Tuesday, October 16, 2012

Cloud Iridescence

I photographed this on the 80W freeway back in early October, somewhere along the drive from Sacramento to San Francisco. This is actually a really dinky bit of iridescence, but that didn't prevent me from whipping out my camera and taking about fifteen photos.

But that's fine, because apparently iridescence isn't that common, and even rarer in cirrus clouds. Which, with my rudimentary cloud education, i.e., "Weather and Storms" at Stanford (I may have been the only person in the history of the school who thought that class was somewhat challenging...), I have determined the clouds below to be.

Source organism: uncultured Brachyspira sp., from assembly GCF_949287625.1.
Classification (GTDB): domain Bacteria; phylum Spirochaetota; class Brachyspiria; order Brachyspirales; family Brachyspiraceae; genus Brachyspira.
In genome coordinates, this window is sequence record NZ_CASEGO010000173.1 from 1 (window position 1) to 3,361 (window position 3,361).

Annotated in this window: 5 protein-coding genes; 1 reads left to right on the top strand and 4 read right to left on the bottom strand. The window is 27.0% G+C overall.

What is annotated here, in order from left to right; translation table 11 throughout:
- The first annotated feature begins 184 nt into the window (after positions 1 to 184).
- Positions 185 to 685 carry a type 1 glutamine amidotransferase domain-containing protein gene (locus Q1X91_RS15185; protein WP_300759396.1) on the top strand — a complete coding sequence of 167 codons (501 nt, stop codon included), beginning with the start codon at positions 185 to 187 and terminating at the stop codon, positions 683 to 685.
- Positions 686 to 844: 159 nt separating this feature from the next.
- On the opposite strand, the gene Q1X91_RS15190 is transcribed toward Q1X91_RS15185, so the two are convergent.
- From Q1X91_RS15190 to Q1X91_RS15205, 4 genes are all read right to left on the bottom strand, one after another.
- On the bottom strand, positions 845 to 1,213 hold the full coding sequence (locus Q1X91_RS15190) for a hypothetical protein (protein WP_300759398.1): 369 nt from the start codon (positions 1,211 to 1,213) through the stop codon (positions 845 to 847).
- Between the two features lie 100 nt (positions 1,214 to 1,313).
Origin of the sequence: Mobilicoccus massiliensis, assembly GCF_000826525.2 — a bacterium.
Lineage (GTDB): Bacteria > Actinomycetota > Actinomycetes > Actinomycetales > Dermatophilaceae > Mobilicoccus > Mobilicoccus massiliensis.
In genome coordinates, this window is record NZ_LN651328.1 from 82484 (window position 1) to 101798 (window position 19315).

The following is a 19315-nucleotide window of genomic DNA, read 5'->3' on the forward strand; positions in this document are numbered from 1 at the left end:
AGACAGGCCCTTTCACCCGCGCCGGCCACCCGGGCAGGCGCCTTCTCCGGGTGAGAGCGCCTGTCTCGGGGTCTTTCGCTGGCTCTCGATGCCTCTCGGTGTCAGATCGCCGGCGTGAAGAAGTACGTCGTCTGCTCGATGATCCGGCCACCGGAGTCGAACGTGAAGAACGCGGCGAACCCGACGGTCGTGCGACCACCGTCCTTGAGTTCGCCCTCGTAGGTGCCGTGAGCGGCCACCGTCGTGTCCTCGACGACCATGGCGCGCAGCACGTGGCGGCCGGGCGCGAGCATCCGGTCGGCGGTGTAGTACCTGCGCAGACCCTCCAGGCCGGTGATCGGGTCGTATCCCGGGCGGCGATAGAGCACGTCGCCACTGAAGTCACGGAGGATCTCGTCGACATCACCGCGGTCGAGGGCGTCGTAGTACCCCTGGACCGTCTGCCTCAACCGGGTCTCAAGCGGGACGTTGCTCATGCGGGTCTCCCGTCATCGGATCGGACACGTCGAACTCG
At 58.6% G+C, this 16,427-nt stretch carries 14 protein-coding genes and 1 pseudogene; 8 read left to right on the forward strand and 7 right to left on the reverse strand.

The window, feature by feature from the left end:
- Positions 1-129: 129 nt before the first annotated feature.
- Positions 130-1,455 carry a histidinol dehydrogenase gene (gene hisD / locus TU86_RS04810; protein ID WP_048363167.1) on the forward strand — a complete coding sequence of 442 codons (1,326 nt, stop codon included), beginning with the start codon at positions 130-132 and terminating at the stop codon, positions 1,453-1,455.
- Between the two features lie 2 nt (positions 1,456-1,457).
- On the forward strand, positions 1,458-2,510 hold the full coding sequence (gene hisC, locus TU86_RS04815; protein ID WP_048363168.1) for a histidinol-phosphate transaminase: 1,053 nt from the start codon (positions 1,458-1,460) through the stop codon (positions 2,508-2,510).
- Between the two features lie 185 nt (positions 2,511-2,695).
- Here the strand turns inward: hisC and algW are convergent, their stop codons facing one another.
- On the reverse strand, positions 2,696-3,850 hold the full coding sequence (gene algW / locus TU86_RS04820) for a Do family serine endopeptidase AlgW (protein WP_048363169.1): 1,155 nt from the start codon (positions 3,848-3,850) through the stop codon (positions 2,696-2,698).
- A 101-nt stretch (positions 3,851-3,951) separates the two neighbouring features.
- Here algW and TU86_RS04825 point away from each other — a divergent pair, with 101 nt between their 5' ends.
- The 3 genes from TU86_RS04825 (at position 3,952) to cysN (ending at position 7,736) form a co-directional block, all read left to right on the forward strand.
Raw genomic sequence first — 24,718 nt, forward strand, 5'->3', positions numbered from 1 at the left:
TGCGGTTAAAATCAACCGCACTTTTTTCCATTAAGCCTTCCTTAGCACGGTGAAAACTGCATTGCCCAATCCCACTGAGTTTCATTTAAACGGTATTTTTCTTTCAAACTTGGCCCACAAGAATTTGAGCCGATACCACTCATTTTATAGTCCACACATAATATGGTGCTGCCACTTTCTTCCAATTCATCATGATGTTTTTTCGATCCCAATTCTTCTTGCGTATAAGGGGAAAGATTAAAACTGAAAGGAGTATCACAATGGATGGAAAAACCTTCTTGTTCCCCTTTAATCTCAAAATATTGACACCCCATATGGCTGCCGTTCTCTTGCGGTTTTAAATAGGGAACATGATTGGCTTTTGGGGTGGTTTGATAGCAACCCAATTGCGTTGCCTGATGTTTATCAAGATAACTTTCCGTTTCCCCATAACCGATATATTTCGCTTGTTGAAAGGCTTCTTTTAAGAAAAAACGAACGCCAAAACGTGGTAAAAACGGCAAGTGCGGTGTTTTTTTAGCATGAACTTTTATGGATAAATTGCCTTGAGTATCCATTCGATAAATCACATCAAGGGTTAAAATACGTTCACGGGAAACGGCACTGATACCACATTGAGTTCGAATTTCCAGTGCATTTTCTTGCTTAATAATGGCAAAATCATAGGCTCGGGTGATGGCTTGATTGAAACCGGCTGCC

The iridescence is caused by small and similarly-sized water droplets or ice crystals individually scattering light. The clouds have to be optically thin so that most rays only encounter single droplets – thus, you're more likely to see this phenomenon at cloud edges or in newly formed baby cloudlings.

To compensate for my dinky iridescence, here are some epic photos:

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